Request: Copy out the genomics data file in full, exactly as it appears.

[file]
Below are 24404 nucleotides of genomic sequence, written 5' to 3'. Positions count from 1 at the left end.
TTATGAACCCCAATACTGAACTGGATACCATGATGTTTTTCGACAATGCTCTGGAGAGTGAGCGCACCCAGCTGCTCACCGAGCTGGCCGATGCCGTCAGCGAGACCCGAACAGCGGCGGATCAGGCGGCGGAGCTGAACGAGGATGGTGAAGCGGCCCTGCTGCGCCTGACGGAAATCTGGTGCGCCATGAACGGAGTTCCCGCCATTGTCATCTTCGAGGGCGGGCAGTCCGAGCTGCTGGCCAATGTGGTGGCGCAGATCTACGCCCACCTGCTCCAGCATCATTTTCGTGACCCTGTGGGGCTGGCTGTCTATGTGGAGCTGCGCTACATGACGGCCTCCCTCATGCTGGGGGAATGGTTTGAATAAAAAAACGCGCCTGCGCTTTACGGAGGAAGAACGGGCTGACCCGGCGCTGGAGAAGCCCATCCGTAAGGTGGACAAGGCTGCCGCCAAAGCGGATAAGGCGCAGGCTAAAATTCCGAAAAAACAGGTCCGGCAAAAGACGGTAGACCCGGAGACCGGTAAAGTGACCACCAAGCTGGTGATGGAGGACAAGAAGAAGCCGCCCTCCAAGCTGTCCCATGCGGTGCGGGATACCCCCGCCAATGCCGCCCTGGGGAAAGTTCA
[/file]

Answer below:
Below are 24404 nucleotides of genomic sequence, written 5' to 3'. Positions count from 1 at the left end.
TTATGAACCCCAATACTGAACTGGATACCATGATGTTTTTCGACAATGCTCTGGAGAGTGAGCGCACCCAGCTGCTCACCGAGCTGGCCGATGCCGTCAGCGAGACCCGAACAGCGGCGGATCAGGCGGCGGAGCTGAACGAGGATGGTGAAGCGGCCCTGCTGCGCCTGACGGAAATCTGGTGCGCCATGAACGGAGTTCCCGCCATTGTCATCTTCGAGGGCGGGCAGTCCGAGCTGCTGGCCAATGTGGTGGCGCAGATCTACGCCCACCTGCTCCAGCATCATTTTCGTGACCCTGTGGGGCTGGCTGTCTATGTGGAGCTGCGCTACATGACGGCCTCCCTCATGCTGGGGGAATGGTTTGAATAAAAAAACGCGCCTGCGCTTTACGGAGGAAGAACGGGCTGACCCGGCGCTGGAGAAGCCCATCCGTAAGGTGGACAAGGCTGCCGCCAAAGCGGATAAGGCGCAGGCTAAAATTCCGAAAAAACAGGTCCGGCAAAAGACGGTAGACCCGGAGACCGGTAAAGTGACCACCAAGCTGGTGATGGAGGACAAGAAGAAGCCGCCCTCCAAGCTGTCCCATGCGGTGCGGGATACCCCCGCCAATGCCGCCCTGGGGAAAGTTCA